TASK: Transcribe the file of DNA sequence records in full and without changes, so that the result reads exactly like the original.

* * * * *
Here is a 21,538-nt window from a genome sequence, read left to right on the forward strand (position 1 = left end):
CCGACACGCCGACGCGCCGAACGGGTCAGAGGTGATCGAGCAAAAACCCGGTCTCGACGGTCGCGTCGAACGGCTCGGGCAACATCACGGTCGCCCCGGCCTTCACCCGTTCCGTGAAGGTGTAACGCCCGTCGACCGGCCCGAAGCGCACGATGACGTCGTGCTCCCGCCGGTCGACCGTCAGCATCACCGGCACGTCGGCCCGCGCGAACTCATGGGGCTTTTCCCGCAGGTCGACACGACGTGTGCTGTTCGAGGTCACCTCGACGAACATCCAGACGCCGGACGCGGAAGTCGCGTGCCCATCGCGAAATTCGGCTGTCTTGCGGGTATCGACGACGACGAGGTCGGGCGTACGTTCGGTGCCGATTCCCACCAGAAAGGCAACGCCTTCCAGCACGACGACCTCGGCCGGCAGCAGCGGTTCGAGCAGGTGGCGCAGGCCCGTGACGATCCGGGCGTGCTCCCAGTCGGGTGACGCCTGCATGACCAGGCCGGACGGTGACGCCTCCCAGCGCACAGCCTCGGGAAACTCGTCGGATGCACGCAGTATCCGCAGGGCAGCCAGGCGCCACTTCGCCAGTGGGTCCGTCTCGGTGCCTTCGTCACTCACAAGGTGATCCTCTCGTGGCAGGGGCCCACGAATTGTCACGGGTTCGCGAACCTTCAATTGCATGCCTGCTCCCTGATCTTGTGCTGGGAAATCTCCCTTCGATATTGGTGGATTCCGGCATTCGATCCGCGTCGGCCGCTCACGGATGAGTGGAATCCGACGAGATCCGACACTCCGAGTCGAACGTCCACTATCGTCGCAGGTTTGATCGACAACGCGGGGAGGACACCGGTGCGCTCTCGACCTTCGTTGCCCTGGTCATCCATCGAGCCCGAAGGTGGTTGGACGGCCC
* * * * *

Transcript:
Here is a 21,538-nt window from a genome sequence, read left to right on the forward strand (position 1 = left end):
CCGACACGCCGACGCGCCGAACGGGTCAGAGGTGATCGAGCAAAAACCCGGTCTCGACGGTCGCGTCGAACGGCTCGGGCAACATCACGGTCGCCCCGGCCTTCACCCGTTCCGTGAAGGTGTAACGCCCGTCGACCGGCCCGAAGCGCACGATGACGTCGTGCTCCCGCCGGTCGACCGTCAGCATCACCGGCACGTCGGCCCGCGCGAACTCATGGGGCTTTTCCCGCAGGTCGACACGACGTGTGCTGTTCGAGGTCACCTCGACGAACATCCAGACGCCGGACGCGGAAGTCGCGTGCCCATCGCGAAATTCGGCTGTCTTGCGGGTATCGACGACGACGAGGTCGGGCGTACGTTCGGTGCCGATTCCCACCAGAAAGGCAACGCCTTCCAGCACGACGACCTCGGCCGGCAGCAGCGGTTCGAGCAGGTGGCGCAGGCCCGTGACGATCCGGGCGTGCTCCCAGTCGGGTGACGCCTGCATGACCAGGCCGGACGGTGACGCCTCCCAGCGCACAGCCTCGGGAAACTCGTCGGATGCACGCAGTATCCGCAGGGCAGCCAGGCGCCACTTCGCCAGTGGGTCCGTCTCGGTGCCTTCGTCACTCACAAGGTGATCCTCTCGTGGCAGGGGCCCACGAATTGTCACGGGTTCGCGAACCTTCAATTGCATGCCTGCTCCCTGATCTTGTGCTGGGAAATCTCCCTTCGATATTGGTGGATTCCGGCATTCGATCCGCGTCGGCCGCTCACGGATGAGTGGAATCCGACGAGATCCGACACTCCGAGTCGAACGTCCACTATCGTCGCAGGTTTGATCGACAACGCGGGGAGGACACCGGTGCGCTCTCGACCTTCGTTGCCCTGGTCATCCATCGAGCCCGAAGGTGGTTGGACGGCCC